Alex Halperin Wins March Sidney for American Prospect Article on Risks of Natural Gas Drilling
NEW YORK: The Hillman Foundation announced today that Alex Halperin has won the March Sidney award for “Drill, Maybe Drill?”, his feature in The American Prospect which examines whether the plans for extensive natural-gas drilling in upstate New York are a “ticket out of economic depression – or a serious environmental risk.”
Sidney Award judge Charles Kaiser said, “Halperin’s piece does a great job of illuminating a burgeoning national issue – the quick expansion of a barely regulated industry whose environmental dangers are only beginning to be looked at, particularly in New York state.”
As Halperin writes, “despite objections from environmentalists about water use and chemicals, shale drilling is poised to be a big part of the world’s energy future.” Although a de facto moratorium on drilling is currently in effect in New York, gas companies are rushing to secure the minerals rights of landowners across upstate New York, some of whom are eager to cash in on signing bonuses and royalties.
“The Endocrine Disruption Exchange obtained data on 246 products used in natural-gas production in Colorado and found that more than 40 percent contain chemicals that disrupt hormonal processes,” Halperin reports. In 2005, the Energy Policy Act exempted hydraulic fracturing from the Safe Drinking Water Act and other environmental regulations, “an addition sometimes called the ‘Halliburton loophole.’ Now congressional democrats have proposed tighter regulations, and the industry has predictably howled in disapproval.”
Halperin is 31 years old and lives in Brooklyn. This was his first piece for The American Prospect. He is a former reporter for BusinessWeek.com and Dow Jones. He spent a year covering business and economic development topics in sub-Saharan Africa on a fellowship with the Phillips Foundation. His work has appeared in publications including Fortune, Slate, n+1, Institutional Investor, Fast Company, Earth Island Journal,The Cambodia Daily and the Financial Times magazine. Halperin is also a non-fiction editor at the online magazine Guernica.
This month the Hillman Foundation would also like to give a special mention to Ladd Biro, who has reported on natural-gas drilling in Texas. Biro’s op-eds in The Cross Timbers Gazette show how the massive drilling under way in the state has prompted a spate of community organizing. Read one of his pieces here.
The Sidney Award is given once a month to an outstanding piece of socially-conscious journalism by the Sidney Hillman Foundation, which also awards the annual Hillman Prizes every spring. Winners of the Sidney receive $500, a certificate designed by New Yorker cartoonist Edward Sorel, and a bottle of union made wine. Nominations can be submitted here.
Alex Halperin discusses his Sidney winning story about the perils of natural gas drilling.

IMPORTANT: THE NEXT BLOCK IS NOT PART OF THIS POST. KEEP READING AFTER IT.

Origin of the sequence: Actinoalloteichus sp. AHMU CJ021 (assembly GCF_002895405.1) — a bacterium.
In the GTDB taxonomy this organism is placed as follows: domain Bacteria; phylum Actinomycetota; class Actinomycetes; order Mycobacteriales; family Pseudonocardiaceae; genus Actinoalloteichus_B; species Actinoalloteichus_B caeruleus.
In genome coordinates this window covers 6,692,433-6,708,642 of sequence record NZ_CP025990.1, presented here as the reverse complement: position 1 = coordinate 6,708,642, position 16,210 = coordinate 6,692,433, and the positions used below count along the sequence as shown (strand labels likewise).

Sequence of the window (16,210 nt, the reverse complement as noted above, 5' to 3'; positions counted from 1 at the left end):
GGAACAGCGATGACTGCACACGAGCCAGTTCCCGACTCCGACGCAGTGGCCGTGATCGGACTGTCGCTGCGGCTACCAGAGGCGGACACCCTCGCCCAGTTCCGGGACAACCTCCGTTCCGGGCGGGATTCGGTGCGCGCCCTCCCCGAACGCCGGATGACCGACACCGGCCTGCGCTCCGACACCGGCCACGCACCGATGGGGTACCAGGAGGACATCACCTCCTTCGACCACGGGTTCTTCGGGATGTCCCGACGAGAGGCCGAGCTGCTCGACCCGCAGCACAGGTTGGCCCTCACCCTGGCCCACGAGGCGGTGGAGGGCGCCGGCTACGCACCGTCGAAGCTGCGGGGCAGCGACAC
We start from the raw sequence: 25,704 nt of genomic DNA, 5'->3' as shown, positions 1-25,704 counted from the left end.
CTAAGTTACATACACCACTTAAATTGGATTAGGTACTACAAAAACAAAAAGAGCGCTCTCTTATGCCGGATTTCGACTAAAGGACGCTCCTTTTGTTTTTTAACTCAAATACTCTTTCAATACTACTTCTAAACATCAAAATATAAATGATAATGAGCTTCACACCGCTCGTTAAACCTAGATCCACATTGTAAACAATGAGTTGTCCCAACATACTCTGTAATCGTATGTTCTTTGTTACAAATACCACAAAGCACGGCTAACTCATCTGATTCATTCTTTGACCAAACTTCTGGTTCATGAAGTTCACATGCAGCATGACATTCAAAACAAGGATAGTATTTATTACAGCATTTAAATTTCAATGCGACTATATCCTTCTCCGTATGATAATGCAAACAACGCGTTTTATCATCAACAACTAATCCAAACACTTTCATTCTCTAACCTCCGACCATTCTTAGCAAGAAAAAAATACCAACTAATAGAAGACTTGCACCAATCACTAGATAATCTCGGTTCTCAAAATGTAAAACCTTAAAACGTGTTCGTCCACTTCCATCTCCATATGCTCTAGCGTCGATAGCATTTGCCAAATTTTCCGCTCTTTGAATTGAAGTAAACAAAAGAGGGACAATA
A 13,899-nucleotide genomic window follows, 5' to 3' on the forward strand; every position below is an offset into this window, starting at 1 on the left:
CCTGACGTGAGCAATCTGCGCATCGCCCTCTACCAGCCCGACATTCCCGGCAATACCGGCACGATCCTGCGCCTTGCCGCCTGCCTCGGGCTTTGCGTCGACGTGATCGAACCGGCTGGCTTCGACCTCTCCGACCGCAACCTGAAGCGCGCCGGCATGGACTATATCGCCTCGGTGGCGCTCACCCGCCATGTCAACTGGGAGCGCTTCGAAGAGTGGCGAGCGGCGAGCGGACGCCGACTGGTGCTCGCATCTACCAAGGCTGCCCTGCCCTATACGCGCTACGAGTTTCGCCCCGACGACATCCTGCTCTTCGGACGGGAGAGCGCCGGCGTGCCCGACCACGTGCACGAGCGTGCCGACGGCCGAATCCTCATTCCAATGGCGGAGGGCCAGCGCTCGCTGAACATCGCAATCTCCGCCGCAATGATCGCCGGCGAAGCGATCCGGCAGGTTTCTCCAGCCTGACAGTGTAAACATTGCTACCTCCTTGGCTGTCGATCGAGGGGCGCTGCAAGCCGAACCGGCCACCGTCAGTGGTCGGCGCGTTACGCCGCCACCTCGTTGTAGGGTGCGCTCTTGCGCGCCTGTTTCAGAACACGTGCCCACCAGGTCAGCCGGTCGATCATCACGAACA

1.Why did you decide to look into natural gas drilling?
I like stories where environmental ideals bump into economic realities. Initially I wanted to learn more about how fracking [hydraulic fracturing] would affect New York City’s water supply, which turned out not to be a big part of the piece. When I started talking to people who’d leased their land for thousands of dollars and still felt ripped off it was pretty clear there was a good story.
2. What surprised you as you did your research?
I was surprised by how divided opinion is. New Yorkers are looking at the drilling situation in Pennsylvania and drawing wildly different conclusions. Some people see an environmental disaster while others perceive an economic miracle. This sounds like a familiar story. But as Sarah Laskow shows in her terrific companion piece An Unnatural Alliance, natural gas, as an abundant and clean burning fossil fuel, is attractive to many pragmatic liberals. Like most of reality, elements of the natural gas story don’t fit the usual red state/blue state narrative.
3. Is there something you wish you had room to include in the piece but could not?
I’d go deeper into the differences between the contracts signed by individual lessors and those signed by members of landowner coalitions. Bruce Murray sat down at his kitchen table and thought of a few things he’d like the gas companies to do. The landowner coalitions have produced heavily-lawyered, incredibly detailed contracts with more environmental protections and even a more favorable way to quantify the amount of gas produced. Despite the environmental degradation it’s very hard to tell someone not to lease their land for $5,500 per acre plus 20% royalties. They’re taking a calculated risk in tough times. But it’s important to stress that these companies have more information and more resources than the lessors. They drive a hard bargain whether or not a potential lessor is prepared.
4. If you went back to this story in another year, what would you want to follow-up on?
Most people think fracking is inevitable. I’d love to follow up a few months after it began.